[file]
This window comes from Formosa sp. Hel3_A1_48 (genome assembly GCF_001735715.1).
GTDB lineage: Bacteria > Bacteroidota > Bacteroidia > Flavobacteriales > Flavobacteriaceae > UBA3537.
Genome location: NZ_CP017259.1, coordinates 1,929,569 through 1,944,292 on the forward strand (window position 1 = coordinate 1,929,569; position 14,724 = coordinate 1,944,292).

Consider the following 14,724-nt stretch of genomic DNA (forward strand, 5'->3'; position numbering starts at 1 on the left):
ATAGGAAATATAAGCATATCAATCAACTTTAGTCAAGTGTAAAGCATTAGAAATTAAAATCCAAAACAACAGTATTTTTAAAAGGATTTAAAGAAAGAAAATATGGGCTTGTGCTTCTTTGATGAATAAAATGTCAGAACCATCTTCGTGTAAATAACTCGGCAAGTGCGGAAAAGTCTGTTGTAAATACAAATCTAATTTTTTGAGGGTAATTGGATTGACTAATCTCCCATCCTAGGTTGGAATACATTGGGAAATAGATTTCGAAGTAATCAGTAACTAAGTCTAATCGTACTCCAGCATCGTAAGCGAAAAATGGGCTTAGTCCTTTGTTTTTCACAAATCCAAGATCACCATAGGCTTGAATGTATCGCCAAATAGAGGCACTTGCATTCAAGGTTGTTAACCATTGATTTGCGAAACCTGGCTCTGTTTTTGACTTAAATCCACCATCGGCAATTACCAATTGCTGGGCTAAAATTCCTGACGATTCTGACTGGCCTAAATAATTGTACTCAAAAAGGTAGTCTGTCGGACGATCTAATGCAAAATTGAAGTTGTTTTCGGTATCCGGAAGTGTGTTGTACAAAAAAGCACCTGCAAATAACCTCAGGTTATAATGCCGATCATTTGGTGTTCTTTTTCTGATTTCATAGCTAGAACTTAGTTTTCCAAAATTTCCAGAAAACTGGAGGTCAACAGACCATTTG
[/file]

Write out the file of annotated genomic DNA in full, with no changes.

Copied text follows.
This window comes from Formosa sp. Hel3_A1_48 (genome assembly GCF_001735715.1).
GTDB lineage: Bacteria > Bacteroidota > Bacteroidia > Flavobacteriales > Flavobacteriaceae > UBA3537.
Genome location: NZ_CP017259.1, coordinates 1,929,569 through 1,944,292 on the forward strand (window position 1 = coordinate 1,929,569; position 14,724 = coordinate 1,944,292).

Consider the following 14,724-nt stretch of genomic DNA (forward strand, 5'->3'; position numbering starts at 1 on the left):
ATAGGAAATATAAGCATATCAATCAACTTTAGTCAAGTGTAAAGCATTAGAAATTAAAATCCAAAACAACAGTATTTTTAAAAGGATTTAAAGAAAGAAAATATGGGCTTGTGCTTCTTTGATGAATAAAATGTCAGAACCATCTTCGTGTAAATAACTCGGCAAGTGCGGAAAAGTCTGTTGTAAATACAAATCTAATTTTTTGAGGGTAATTGGATTGACTAATCTCCCATCCTAGGTTGGAATACATTGGGAAATAGATTTCGAAGTAATCAGTAACTAAGTCTAATCGTACTCCAGCATCGTAAGCGAAAAATGGGCTTAGTCCTTTGTTTTTCACAAATCCAAGATCACCATAGGCTTGAATGTATCGCCAAATAGAGGCACTTGCATTCAAGGTTGTTAACCATTGATTTGCGAAACCTGGCTCTGTTTTTGACTTAAATCCACCATCGGCAATTACCAATTGCTGGGCTAAAATTCCTGACGATTCTGACTGGCCTAAATAATTGTACTCAAAAAGGTAGTCTGTCGGACGATCTAATGCAAAATTGAAGTTGTTTTCGGTATCCGGAAGTGTGTTGTACAAAAAAGCACCTGCAAATAACCTCAGGTTATAATGCCGATCATTTGGTGTTCTTTTTCTGATTTCATAGCTAGAACTTAGTTTTCCAAAATTTCCAGAAAACTGGAGGTCAACAGACCATTTG